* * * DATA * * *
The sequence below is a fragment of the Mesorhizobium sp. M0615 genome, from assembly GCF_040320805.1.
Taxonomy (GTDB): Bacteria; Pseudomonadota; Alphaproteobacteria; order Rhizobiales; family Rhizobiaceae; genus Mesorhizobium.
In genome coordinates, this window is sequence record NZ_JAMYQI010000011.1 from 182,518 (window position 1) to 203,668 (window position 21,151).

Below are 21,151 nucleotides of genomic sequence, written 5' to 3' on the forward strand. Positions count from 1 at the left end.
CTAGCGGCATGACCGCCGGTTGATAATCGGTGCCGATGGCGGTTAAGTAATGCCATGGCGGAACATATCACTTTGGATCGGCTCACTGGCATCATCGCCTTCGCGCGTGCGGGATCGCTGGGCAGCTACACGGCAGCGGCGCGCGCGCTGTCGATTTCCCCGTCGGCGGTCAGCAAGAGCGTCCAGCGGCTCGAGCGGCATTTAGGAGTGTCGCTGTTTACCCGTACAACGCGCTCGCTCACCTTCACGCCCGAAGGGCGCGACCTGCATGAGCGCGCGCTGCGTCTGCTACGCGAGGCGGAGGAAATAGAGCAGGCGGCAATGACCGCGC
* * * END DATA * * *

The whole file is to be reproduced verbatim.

The sequence below is a fragment of the Mesorhizobium sp. M0615 genome, from assembly GCF_040320805.1.
Taxonomy (GTDB): Bacteria; Pseudomonadota; Alphaproteobacteria; order Rhizobiales; family Rhizobiaceae; genus Mesorhizobium.
In genome coordinates, this window is sequence record NZ_JAMYQI010000011.1 from 182,518 (window position 1) to 203,668 (window position 21,151).

Below are 21,151 nucleotides of genomic sequence, written 5' to 3' on the forward strand. Positions count from 1 at the left end.
CTAGCGGCATGACCGCCGGTTGATAATCGGTGCCGATGGCGGTTAAGTAATGCCATGGCGGAACATATCACTTTGGATCGGCTCACTGGCATCATCGCCTTCGCGCGTGCGGGATCGCTGGGCAGCTACACGGCAGCGGCGCGCGCGCTGTCGATTTCCCCGTCGGCGGTCAGCAAGAGCGTCCAGCGGCTCGAGCGGCATTTAGGAGTGTCGCTGTTTACCCGTACAACGCGCTCGCTCACCTTCACGCCCGAAGGGCGCGACCTGCATGAGCGCGCGCTGCGTCTGCTACGCGAGGCGGAGGAAATAGAGCAGGCGGCAATGACCGCGC